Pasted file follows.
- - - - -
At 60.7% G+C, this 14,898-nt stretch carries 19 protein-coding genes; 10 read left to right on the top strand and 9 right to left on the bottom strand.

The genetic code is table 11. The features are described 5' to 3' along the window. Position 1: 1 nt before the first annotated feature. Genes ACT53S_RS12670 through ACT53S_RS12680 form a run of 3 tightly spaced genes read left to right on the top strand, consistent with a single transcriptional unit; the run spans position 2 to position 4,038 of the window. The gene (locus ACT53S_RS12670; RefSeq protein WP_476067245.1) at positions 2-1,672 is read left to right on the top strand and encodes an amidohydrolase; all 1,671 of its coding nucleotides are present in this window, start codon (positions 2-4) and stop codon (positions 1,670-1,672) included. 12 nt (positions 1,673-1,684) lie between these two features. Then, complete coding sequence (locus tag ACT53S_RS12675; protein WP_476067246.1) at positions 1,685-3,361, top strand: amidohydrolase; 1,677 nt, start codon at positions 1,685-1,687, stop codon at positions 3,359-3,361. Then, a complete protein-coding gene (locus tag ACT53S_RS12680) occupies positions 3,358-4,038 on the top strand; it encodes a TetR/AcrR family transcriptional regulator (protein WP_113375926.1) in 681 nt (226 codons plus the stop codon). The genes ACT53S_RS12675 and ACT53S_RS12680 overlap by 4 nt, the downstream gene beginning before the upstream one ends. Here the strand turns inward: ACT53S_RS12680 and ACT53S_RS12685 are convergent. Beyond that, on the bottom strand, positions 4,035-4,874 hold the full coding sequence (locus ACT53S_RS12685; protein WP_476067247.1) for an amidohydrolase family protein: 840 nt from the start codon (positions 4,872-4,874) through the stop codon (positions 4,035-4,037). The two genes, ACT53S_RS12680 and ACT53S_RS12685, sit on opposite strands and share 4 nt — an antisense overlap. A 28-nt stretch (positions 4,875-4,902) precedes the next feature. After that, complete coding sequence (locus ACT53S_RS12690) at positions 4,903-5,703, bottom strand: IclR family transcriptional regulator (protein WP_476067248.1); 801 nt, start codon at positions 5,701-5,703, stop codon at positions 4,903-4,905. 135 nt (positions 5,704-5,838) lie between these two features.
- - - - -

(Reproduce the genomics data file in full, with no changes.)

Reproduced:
At 60.7% G+C, this 14,898-nt stretch carries 19 protein-coding genes; 10 read left to right on the top strand and 9 right to left on the bottom strand.

The genetic code is table 11. The features are described 5' to 3' along the window. Position 1: 1 nt before the first annotated feature. Genes ACT53S_RS12670 through ACT53S_RS12680 form a run of 3 tightly spaced genes read left to right on the top strand, consistent with a single transcriptional unit; the run spans position 2 to position 4,038 of the window. The gene (locus ACT53S_RS12670; RefSeq protein WP_476067245.1) at positions 2-1,672 is read left to right on the top strand and encodes an amidohydrolase; all 1,671 of its coding nucleotides are present in this window, start codon (positions 2-4) and stop codon (positions 1,670-1,672) included. 12 nt (positions 1,673-1,684) lie between these two features. Then, complete coding sequence (locus tag ACT53S_RS12675; protein WP_476067246.1) at positions 1,685-3,361, top strand: amidohydrolase; 1,677 nt, start codon at positions 1,685-1,687, stop codon at positions 3,359-3,361. Then, a complete protein-coding gene (locus tag ACT53S_RS12680) occupies positions 3,358-4,038 on the top strand; it encodes a TetR/AcrR family transcriptional regulator (protein WP_113375926.1) in 681 nt (226 codons plus the stop codon). The genes ACT53S_RS12675 and ACT53S_RS12680 overlap by 4 nt, the downstream gene beginning before the upstream one ends. Here the strand turns inward: ACT53S_RS12680 and ACT53S_RS12685 are convergent. Beyond that, on the bottom strand, positions 4,035-4,874 hold the full coding sequence (locus ACT53S_RS12685; protein WP_476067247.1) for an amidohydrolase family protein: 840 nt from the start codon (positions 4,872-4,874) through the stop codon (positions 4,035-4,037). The two genes, ACT53S_RS12680 and ACT53S_RS12685, sit on opposite strands and share 4 nt — an antisense overlap. A 28-nt stretch (positions 4,875-4,902) precedes the next feature. After that, complete coding sequence (locus ACT53S_RS12690) at positions 4,903-5,703, bottom strand: IclR family transcriptional regulator (protein WP_476067248.1); 801 nt, start codon at positions 5,701-5,703, stop codon at positions 4,903-4,905. 135 nt (positions 5,704-5,838) lie between these two features.